The booster body is rigidly supported by a collar that is electron-beam welded to the booster's node. Because the rigid booster is constructed only of metal (no compliant elastomers), it has excellent axial and lateral stiffness. For additional stiffness a second collar can be incorporated into a full-wave design.
The collar is tuned to isolate the motion of the booster body from the support
structure. This is shown is the following image of a displaced booster, where the coolest
colors indicate the lowest amplitudes.
Notes: For all images, the output surface (face) is at the top and the input surface is at the bottom. All results are from finite element analysis.
The nominal resonant frequency of the booster is the same as the nominal resonant frequency of the ultrasonic stack in which it is used.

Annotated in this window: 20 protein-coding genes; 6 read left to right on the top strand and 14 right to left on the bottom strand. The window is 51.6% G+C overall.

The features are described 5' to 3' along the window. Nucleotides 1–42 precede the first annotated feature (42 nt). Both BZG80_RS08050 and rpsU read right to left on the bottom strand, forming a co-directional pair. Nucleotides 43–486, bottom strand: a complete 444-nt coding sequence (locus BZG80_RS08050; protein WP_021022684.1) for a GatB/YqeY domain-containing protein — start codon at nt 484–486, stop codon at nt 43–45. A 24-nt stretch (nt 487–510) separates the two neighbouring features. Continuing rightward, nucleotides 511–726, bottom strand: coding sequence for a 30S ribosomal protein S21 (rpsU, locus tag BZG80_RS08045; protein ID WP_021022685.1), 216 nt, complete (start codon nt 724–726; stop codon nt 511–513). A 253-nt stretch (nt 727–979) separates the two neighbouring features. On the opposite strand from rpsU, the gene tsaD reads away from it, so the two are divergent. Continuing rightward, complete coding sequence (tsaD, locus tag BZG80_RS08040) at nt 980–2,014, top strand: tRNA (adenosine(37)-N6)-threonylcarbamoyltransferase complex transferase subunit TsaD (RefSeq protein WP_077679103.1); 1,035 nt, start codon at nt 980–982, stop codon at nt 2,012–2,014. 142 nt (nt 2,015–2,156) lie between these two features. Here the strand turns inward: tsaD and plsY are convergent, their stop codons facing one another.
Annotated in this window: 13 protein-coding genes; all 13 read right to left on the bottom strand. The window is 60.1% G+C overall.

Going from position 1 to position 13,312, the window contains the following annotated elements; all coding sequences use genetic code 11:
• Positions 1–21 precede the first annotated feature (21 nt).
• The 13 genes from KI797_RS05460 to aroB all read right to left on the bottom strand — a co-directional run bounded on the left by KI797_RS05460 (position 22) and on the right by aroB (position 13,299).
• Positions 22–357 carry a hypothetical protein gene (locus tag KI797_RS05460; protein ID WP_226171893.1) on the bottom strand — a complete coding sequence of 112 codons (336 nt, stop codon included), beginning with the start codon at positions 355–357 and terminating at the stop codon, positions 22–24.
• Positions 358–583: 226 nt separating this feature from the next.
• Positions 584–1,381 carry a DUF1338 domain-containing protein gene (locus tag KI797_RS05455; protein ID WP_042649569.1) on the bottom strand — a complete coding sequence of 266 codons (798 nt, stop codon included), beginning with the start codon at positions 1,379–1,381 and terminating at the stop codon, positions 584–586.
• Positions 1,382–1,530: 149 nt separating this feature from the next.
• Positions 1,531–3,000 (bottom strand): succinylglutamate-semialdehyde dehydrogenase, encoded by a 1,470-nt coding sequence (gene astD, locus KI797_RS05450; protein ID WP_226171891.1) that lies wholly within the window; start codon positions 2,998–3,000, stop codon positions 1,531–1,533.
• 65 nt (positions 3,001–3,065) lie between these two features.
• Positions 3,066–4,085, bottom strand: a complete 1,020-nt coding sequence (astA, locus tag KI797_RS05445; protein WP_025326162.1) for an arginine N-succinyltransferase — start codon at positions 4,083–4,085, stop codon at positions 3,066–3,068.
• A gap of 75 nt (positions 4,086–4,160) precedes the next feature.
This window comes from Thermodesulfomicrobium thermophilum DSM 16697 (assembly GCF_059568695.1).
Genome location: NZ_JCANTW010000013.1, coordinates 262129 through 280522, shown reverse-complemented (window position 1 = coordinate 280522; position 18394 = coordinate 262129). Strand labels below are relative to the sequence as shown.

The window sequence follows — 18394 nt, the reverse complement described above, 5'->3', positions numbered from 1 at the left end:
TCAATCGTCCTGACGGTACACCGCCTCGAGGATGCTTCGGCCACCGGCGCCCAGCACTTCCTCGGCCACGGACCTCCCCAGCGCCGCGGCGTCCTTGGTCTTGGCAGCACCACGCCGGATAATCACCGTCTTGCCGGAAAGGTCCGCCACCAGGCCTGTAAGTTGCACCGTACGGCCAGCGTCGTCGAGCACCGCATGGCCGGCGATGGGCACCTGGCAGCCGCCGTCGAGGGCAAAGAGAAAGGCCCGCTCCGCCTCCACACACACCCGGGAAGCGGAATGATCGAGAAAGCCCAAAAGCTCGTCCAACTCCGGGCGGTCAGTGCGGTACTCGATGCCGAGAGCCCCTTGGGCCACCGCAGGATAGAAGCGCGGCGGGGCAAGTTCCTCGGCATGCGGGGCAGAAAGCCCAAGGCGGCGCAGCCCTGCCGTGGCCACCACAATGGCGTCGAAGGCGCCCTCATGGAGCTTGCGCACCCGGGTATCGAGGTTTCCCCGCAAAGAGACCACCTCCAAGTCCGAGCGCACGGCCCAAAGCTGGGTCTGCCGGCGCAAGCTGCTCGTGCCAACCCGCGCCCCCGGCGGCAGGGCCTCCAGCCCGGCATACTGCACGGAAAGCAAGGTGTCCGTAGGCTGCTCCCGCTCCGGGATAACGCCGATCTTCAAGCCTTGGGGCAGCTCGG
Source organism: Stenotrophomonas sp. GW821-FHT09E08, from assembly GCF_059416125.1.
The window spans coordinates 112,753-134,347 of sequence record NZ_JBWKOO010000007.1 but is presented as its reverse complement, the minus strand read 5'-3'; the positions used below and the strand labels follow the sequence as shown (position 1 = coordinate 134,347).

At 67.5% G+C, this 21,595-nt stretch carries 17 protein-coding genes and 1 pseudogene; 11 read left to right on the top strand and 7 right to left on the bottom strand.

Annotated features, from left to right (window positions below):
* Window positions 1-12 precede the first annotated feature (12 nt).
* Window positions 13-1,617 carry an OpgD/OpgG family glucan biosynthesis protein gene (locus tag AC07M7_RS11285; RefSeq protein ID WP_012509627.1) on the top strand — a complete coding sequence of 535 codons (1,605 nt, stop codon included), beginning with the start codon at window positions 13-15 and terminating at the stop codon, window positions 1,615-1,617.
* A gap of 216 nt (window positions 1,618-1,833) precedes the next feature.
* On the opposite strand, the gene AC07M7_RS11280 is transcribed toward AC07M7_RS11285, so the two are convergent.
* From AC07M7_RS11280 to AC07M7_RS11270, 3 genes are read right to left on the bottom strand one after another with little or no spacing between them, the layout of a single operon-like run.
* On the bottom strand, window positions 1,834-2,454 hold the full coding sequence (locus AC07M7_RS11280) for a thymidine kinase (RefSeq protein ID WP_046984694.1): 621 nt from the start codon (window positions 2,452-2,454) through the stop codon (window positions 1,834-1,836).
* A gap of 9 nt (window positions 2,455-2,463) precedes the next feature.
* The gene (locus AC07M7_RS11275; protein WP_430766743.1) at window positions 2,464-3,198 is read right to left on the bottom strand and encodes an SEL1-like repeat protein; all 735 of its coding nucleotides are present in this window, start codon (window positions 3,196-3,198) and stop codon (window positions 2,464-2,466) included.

The maximum booster gain is usually limited to about 3:1 (depending on the output amplitude of the transducer) in order to to avoid fretting problems at front (output) interface. In some cases, the booster is integrated directly into the horn (a one-piece design) or electron-beam welded to the horn to avoid such problems.
Boosters with gains up to about 1.5:1 can be made of aluminum. Higher gain boosters are generally made of titanium in order to reduce fatigue failures.
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